15 Where there is the least doubt that the benefits of a change in the laws are likely to outweigh considerably the harm that will result in a change of custom then it is better to conserve the existing legislation rather than change it. Being the accepted practice, it has, so to speak, the right of possession and, in a case of doubt, it is the right of possession which is the stronger.

Another principle stated by Professor Hitchcock is that: "The manipulation of sacred symbols to give increased meaning to the liturgy tends instead to destroy its meaning and alienate the participants from the Church's worship."
16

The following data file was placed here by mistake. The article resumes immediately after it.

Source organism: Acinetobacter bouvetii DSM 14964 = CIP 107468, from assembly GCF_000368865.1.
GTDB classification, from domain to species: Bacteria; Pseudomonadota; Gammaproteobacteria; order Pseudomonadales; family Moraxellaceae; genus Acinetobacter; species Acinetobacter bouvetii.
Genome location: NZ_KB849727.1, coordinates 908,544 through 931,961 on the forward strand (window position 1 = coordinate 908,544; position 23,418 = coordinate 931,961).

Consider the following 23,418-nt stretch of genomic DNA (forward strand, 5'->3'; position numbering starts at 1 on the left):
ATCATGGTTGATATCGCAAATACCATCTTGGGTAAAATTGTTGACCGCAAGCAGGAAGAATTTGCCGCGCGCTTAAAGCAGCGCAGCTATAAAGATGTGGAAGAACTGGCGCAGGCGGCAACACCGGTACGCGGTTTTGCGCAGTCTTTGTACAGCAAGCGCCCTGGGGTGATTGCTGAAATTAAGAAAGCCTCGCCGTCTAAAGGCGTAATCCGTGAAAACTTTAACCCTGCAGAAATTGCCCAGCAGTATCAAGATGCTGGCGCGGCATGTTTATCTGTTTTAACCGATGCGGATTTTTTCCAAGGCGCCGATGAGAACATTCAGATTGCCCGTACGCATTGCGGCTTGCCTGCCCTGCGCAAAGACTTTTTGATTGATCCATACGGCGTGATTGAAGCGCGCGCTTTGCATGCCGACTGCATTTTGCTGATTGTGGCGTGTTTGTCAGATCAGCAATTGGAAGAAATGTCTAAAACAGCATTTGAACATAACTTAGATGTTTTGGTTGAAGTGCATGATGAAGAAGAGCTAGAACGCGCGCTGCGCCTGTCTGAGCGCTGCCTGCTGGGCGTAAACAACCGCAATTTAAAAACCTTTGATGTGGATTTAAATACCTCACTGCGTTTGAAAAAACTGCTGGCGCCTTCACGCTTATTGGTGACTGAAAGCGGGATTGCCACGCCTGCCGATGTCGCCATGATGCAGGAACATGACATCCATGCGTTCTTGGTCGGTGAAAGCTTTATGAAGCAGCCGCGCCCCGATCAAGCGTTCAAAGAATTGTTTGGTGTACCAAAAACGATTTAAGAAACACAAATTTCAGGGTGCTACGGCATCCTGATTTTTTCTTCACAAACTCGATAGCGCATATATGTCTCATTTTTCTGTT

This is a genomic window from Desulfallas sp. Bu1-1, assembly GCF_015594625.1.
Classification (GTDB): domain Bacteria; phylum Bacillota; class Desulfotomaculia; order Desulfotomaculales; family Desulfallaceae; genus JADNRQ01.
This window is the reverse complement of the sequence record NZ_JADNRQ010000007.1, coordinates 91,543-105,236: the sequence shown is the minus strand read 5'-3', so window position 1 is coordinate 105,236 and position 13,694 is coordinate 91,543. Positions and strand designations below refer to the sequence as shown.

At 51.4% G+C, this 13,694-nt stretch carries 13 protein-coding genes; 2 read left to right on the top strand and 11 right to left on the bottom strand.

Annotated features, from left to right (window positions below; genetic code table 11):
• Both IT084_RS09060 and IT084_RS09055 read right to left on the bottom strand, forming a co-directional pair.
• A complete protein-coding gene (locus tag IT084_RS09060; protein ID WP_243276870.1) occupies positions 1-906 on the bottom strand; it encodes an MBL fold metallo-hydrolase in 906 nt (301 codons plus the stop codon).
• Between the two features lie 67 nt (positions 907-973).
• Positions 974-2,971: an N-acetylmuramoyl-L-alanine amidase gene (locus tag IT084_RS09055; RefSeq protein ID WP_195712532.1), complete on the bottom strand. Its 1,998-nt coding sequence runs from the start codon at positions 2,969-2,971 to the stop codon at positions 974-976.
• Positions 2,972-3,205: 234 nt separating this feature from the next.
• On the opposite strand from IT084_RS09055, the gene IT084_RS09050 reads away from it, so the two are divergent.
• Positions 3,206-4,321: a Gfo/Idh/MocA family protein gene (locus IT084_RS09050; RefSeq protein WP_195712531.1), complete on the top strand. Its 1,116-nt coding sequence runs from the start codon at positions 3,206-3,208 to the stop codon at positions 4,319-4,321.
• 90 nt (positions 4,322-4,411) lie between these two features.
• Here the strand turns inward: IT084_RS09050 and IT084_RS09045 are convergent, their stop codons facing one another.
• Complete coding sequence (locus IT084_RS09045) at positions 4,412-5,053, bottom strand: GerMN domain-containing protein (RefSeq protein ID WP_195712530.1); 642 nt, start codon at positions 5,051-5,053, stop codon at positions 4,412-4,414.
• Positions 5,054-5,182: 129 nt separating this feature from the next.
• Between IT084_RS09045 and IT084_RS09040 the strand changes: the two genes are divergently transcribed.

In his Apostolic Constitution Auctorem Fidei (28 August, 1794) Pope Pius VI condemned the pseudo-Synod of Pistoia for its desire to return to what it claimed were more primitive sources by simplifying the rites, using the vernacular, and saying the entire Mass in an audible tone. The Pope laid particular stress on the fact that this Synod had suggested a conflict between the principles which should govern the celebration of the Liturgy and the order currently in use, accepted and approved by the Church. The proposed changes were condemned as "false, disturbing the prescribed order of the celebration of the mysteries, and easily productive of many evils." The history of the various Christian denominations is replete with instances of disruption and even schisms concerning changes in established customs, changes which many modern commentators might regard as trivial matters. The secession of the Old Believers from the Russian Orthodox Church is a typical example. What such incidents do prove is the accuracy of St. Thomas's insight into the harmful effects of changing the status quo without overwhelming reasons for doing so. Professor Hitchcock states that: "The rejection of traditional ritual places the individual outside his community and is hence an alienating experience; it tends not toward an increase of happiness or meaning but the reverse."